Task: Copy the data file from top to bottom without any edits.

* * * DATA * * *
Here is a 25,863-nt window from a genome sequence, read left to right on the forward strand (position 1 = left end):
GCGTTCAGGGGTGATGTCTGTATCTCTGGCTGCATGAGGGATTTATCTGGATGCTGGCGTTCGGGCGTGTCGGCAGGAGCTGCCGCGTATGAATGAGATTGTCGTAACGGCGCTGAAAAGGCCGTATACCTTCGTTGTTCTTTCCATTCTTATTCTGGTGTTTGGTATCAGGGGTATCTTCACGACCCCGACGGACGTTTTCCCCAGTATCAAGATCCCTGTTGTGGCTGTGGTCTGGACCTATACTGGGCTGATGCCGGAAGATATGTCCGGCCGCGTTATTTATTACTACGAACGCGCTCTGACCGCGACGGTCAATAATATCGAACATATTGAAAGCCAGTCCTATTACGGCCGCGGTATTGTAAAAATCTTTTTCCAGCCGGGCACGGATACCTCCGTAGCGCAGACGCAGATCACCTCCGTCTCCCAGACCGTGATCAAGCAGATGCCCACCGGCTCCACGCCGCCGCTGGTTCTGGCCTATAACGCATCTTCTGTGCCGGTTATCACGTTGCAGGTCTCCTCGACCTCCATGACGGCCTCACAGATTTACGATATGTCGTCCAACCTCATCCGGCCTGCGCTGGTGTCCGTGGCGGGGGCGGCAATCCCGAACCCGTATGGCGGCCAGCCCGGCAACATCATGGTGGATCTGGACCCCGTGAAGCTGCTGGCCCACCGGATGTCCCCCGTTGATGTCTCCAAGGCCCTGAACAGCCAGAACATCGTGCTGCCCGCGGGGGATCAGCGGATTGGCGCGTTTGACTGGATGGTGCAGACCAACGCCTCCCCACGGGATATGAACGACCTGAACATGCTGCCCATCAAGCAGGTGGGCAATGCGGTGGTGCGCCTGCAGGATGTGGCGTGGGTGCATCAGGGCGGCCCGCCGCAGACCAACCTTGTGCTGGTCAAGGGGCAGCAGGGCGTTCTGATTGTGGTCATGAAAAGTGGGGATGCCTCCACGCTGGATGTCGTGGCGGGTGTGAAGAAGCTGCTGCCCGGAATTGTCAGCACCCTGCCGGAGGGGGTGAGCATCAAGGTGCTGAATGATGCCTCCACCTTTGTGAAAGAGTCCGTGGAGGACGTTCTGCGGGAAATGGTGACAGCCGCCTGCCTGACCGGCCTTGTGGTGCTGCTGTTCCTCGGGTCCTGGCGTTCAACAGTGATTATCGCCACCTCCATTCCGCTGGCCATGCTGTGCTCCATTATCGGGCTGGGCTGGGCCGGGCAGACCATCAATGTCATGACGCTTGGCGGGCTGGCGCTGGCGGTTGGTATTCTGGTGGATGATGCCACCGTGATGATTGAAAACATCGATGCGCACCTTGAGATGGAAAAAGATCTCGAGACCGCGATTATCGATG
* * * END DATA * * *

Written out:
Here is a 25,863-nt window from a genome sequence, read left to right on the forward strand (position 1 = left end):
GCGTTCAGGGGTGATGTCTGTATCTCTGGCTGCATGAGGGATTTATCTGGATGCTGGCGTTCGGGCGTGTCGGCAGGAGCTGCCGCGTATGAATGAGATTGTCGTAACGGCGCTGAAAAGGCCGTATACCTTCGTTGTTCTTTCCATTCTTATTCTGGTGTTTGGTATCAGGGGTATCTTCACGACCCCGACGGACGTTTTCCCCAGTATCAAGATCCCTGTTGTGGCTGTGGTCTGGACCTATACTGGGCTGATGCCGGAAGATATGTCCGGCCGCGTTATTTATTACTACGAACGCGCTCTGACCGCGACGGTCAATAATATCGAACATATTGAAAGCCAGTCCTATTACGGCCGCGGTATTGTAAAAATCTTTTTCCAGCCGGGCACGGATACCTCCGTAGCGCAGACGCAGATCACCTCCGTCTCCCAGACCGTGATCAAGCAGATGCCCACCGGCTCCACGCCGCCGCTGGTTCTGGCCTATAACGCATCTTCTGTGCCGGTTATCACGTTGCAGGTCTCCTCGACCTCCATGACGGCCTCACAGATTTACGATATGTCGTCCAACCTCATCCGGCCTGCGCTGGTGTCCGTGGCGGGGGCGGCAATCCCGAACCCGTATGGCGGCCAGCCCGGCAACATCATGGTGGATCTGGACCCCGTGAAGCTGCTGGCCCACCGGATGTCCCCCGTTGATGTCTCCAAGGCCCTGAACAGCCAGAACATCGTGCTGCCCGCGGGGGATCAGCGGATTGGCGCGTTTGACTGGATGGTGCAGACCAACGCCTCCCCACGGGATATGAACGACCTGAACATGCTGCCCATCAAGCAGGTGGGCAATGCGGTGGTGCGCCTGCAGGATGTGGCGTGGGTGCATCAGGGCGGCCCGCCGCAGACCAACCTTGTGCTGGTCAAGGGGCAGCAGGGCGTTCTGATTGTGGTCATGAAAAGTGGGGATGCCTCCACGCTGGATGTCGTGGCGGGTGTGAAGAAGCTGCTGCCCGGAATTGTCAGCACCCTGCCGGAGGGGGTGAGCATCAAGGTGCTGAATGATGCCTCCACCTTTGTGAAAGAGTCCGTGGAGGACGTTCTGCGGGAAATGGTGACAGCCGCCTGCCTGACCGGCCTTGTGGTGCTGCTGTTCCTCGGGTCCTGGCGTTCAACAGTGATTATCGCCACCTCCATTCCGCTGGCCATGCTGTGCTCCATTATCGGGCTGGGCTGGGCCGGGCAGACCATCAATGTCATGACGCTTGGCGGGCTGGCGCTGGCGGTTGGTATTCTGGTGGATGATGCCACCGTGATGATTGAAAACATCGATGCGCACCTTGAGATGGAAAAAGATCTCGAGACCGCGATTATCGATG